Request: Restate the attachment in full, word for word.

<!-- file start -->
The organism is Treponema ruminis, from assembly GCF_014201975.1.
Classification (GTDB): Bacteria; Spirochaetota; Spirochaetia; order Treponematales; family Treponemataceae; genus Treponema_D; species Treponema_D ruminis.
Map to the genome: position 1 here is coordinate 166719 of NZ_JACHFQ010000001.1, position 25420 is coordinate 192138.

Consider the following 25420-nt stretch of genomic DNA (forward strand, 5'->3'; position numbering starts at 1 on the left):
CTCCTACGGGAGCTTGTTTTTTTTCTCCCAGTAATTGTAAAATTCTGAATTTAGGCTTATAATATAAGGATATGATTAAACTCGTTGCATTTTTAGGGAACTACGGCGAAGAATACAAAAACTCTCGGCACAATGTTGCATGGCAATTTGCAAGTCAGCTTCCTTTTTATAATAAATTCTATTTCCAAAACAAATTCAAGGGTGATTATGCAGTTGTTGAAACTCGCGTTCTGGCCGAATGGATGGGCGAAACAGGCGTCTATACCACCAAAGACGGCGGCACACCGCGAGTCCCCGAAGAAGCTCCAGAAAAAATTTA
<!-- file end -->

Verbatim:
The organism is Treponema ruminis, from assembly GCF_014201975.1.
Classification (GTDB): Bacteria; Spirochaetota; Spirochaetia; order Treponematales; family Treponemataceae; genus Treponema_D; species Treponema_D ruminis.
Map to the genome: position 1 here is coordinate 166719 of NZ_JACHFQ010000001.1, position 25420 is coordinate 192138.

Consider the following 25420-nt stretch of genomic DNA (forward strand, 5'->3'; position numbering starts at 1 on the left):
CTCCTACGGGAGCTTGTTTTTTTTCTCCCAGTAATTGTAAAATTCTGAATTTAGGCTTATAATATAAGGATATGATTAAACTCGTTGCATTTTTAGGGAACTACGGCGAAGAATACAAAAACTCTCGGCACAATGTTGCATGGCAATTTGCAAGTCAGCTTCCTTTTTATAATAAATTCTATTTCCAAAACAAATTCAAGGGTGATTATGCAGTTGTTGAAACTCGCGTTCTGGCCGAATGGATGGGCGAAACAGGCGTCTATACCACCAAAGACGGCGGCACACCGCGAGTCCCCGAAGAAGCTCCAGAAAAAATTTA